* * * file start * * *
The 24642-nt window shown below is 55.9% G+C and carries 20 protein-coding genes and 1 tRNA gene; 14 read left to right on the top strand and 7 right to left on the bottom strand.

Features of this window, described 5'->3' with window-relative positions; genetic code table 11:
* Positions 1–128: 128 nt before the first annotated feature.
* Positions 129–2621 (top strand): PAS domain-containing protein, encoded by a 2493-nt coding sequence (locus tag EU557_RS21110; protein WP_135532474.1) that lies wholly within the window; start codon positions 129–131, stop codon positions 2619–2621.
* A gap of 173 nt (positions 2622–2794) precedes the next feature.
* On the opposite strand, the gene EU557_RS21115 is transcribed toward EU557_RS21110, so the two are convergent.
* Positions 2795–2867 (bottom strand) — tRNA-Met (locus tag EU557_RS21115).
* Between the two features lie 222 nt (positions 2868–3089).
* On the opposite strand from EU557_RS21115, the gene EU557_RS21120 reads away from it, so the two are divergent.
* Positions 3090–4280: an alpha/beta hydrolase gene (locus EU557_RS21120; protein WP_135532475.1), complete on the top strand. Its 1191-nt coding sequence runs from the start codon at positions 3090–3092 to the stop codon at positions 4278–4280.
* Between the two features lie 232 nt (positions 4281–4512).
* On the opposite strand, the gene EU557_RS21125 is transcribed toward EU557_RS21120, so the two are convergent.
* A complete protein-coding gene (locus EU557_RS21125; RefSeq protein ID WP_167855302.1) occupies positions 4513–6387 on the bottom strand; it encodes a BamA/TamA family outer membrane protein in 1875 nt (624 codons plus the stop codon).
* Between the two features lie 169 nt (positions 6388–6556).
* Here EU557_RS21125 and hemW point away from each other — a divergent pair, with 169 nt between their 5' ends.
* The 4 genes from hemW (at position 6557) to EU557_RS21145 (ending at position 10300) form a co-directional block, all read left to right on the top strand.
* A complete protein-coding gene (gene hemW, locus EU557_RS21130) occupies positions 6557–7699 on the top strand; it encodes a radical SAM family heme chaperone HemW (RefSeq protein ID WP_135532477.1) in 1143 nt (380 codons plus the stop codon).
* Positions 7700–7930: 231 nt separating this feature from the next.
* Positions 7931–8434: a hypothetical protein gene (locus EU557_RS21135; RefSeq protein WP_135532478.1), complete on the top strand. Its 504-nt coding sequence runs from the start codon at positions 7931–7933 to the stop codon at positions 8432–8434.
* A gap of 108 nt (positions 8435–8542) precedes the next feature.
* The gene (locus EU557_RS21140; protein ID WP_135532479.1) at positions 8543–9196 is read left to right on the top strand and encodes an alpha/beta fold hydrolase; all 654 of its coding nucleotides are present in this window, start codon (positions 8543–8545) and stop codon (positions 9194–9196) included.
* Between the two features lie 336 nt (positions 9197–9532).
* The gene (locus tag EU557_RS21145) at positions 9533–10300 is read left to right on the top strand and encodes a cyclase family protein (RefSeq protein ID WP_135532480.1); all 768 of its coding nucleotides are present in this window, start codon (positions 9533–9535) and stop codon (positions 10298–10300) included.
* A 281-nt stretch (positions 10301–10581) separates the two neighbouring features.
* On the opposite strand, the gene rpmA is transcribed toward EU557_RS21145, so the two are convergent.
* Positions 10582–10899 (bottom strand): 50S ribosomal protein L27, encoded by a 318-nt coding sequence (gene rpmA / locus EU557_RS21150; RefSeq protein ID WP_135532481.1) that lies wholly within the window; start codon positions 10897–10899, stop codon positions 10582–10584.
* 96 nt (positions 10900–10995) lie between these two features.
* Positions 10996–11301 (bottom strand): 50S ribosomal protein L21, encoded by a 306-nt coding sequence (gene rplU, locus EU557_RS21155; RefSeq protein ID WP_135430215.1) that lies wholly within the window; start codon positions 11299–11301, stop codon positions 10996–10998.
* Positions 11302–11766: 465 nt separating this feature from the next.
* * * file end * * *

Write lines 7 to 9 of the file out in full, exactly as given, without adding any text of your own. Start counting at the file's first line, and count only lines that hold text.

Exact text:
* Positions 2795–2867 (bottom strand) — tRNA-Met (locus tag EU557_RS21115).
* Between the two features lie 222 nt (positions 2868–3089).
* On the opposite strand from EU557_RS21115, the gene EU557_RS21120 reads away from it, so the two are divergent.